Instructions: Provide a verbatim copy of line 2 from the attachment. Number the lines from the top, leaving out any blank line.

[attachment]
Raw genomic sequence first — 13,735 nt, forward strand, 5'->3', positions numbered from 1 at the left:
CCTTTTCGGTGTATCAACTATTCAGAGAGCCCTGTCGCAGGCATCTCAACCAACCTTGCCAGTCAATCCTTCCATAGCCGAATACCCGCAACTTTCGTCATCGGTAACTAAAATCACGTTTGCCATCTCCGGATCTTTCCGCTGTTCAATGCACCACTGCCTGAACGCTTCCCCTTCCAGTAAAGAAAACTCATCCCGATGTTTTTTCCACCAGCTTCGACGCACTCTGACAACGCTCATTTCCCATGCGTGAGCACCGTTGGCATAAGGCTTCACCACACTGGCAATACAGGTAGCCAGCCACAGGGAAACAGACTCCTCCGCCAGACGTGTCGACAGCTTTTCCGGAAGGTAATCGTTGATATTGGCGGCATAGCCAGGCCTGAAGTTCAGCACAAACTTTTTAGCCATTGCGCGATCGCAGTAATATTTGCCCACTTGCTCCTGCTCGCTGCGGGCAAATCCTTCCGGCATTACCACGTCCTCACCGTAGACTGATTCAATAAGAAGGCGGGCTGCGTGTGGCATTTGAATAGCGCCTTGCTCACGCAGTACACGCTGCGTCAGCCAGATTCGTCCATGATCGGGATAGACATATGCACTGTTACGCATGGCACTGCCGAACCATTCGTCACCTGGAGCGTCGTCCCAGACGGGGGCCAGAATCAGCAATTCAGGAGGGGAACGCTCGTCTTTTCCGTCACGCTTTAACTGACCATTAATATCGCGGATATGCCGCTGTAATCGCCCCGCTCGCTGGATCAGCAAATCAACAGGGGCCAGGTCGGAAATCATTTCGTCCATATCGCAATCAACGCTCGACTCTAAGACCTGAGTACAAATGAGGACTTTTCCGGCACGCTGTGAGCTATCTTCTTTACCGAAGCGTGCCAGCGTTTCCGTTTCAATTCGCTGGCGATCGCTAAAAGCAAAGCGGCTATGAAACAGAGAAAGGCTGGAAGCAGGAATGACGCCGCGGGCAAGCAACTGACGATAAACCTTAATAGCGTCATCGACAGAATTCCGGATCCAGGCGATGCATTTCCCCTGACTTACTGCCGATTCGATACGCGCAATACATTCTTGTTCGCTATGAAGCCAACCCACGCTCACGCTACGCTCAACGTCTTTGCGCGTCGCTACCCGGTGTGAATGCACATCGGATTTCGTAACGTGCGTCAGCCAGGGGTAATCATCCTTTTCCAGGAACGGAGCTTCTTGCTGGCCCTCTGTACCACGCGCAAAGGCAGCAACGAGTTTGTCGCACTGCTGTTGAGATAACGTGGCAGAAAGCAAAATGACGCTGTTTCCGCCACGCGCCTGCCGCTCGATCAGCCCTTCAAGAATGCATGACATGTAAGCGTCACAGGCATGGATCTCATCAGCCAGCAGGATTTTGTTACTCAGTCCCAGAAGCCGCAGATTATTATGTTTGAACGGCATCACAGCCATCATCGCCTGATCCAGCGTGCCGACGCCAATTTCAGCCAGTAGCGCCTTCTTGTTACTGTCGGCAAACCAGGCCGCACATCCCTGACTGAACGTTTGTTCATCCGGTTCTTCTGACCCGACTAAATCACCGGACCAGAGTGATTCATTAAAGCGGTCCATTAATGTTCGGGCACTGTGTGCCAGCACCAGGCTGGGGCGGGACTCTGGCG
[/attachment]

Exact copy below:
CCTTTTCGGTGTATCAACTATTCAGAGAGCCCTGTCGCAGGCATCTCAACCAACCTTGCCAGTCAATCCTTCCATAGCCGAATACCCGCAACTTTCGTCATCGGTAACTAAAATCACGTTTGCCATCTCCGGATCTTTCCGCTGTTCAATGCACCACTGCCTGAACGCTTCCCCTTCCAGTAAAGAAAACTCATCCCGATGTTTTTTCCACCAGCTTCGACGCACTCTGACAACGCTCATTTCCCATGCGTGAGCACCGTTGGCATAAGGCTTCACCACACTGGCAATACAGGTAGCCAGCCACAGGGAAACAGACTCCTCCGCCAGACGTGTCGACAGCTTTTCCGGAAGGTAATCGTTGATATTGGCGGCATAGCCAGGCCTGAAGTTCAGCACAAACTTTTTAGCCATTGCGCGATCGCAGTAATATTTGCCCACTTGCTCCTGCTCGCTGCGGGCAAATCCTTCCGGCATTACCACGTCCTCACCGTAGACTGATTCAATAAGAAGGCGGGCTGCGTGTGGCATTTGAATAGCGCCTTGCTCACGCAGTACACGCTGCGTCAGCCAGATTCGTCCATGATCGGGATAGACATATGCACTGTTACGCATGGCACTGCCGAACCATTCGTCACCTGGAGCGTCGTCCCAGACGGGGGCCAGAATCAGCAATTCAGGAGGGGAACGCTCGTCTTTTCCGTCACGCTTTAACTGACCATTAATATCGCGGATATGCCGCTGTAATCGCCCCGCTCGCTGGATCAGCAAATCAACAGGGGCCAGGTCGGAAATCATTTCGTCCATATCGCAATCAACGCTCGACTCTAAGACCTGAGTACAAATGAGGACTTTTCCGGCACGCTGTGAGCTATCTTCTTTACCGAAGCGTGCCAGCGTTTCCGTTTCAATTCGCTGGCGATCGCTAAAAGCAAAGCGGCTATGAAACAGAGAAAGGCTGGAAGCAGGAATGACGCCGCGGGCAAGCAACTGACGATAAACCTTAATAGCGTCATCGACAGAATTCCGGATCCAGGCGATGCATTTCCCCTGACTTACTGCCGATTCGATACGCGCAATACATTCTTGTTCGCTATGAAGCCAACCCACGCTCACGCTACGCTCAACGTCTTTGCGCGTCGCTACCCGGTGTGAATGCACATCGGATTTCGTAACGTGCGTCAGCCAGGGGTAATCATCCTTTTCCAGGAACGGAGCTTCTTGCTGGCCCTCTGTACCACGCGCAAAGGCAGCAACGAGTTTGTCGCACTGCTGTTGAGATAACGTGGCAGAAAGCAAAATGACGCTGTTTCCGCCACGCGCCTGCCGCTCGATCAGCCCTTCAAGAATGCATGACATGTAAGCGTCACAGGCATGGATCTCATCAGCCAGCAGGATTTTGTTACTCAGTCCCAGAAGCCGCAGATTATTATGTTTGAACGGCATCACAGCCATCATCGCCTGATCCAGCGTGCCGACGCCAATTTCAGCCAGTAGCGCCTTCTTGTTACTGTCGGCAAACCAGGCCGCACATCCCTGACTGAACGTTTGTTCATCCGGTTCTTCTGACCCGACTAAATCACCGGACCAGAGTGATTCATTAAAGCGGTCCATTAATGTTCGGGCACTGTGTGCCAGCACCAGGCTGGGGCGGGACTCTGGCG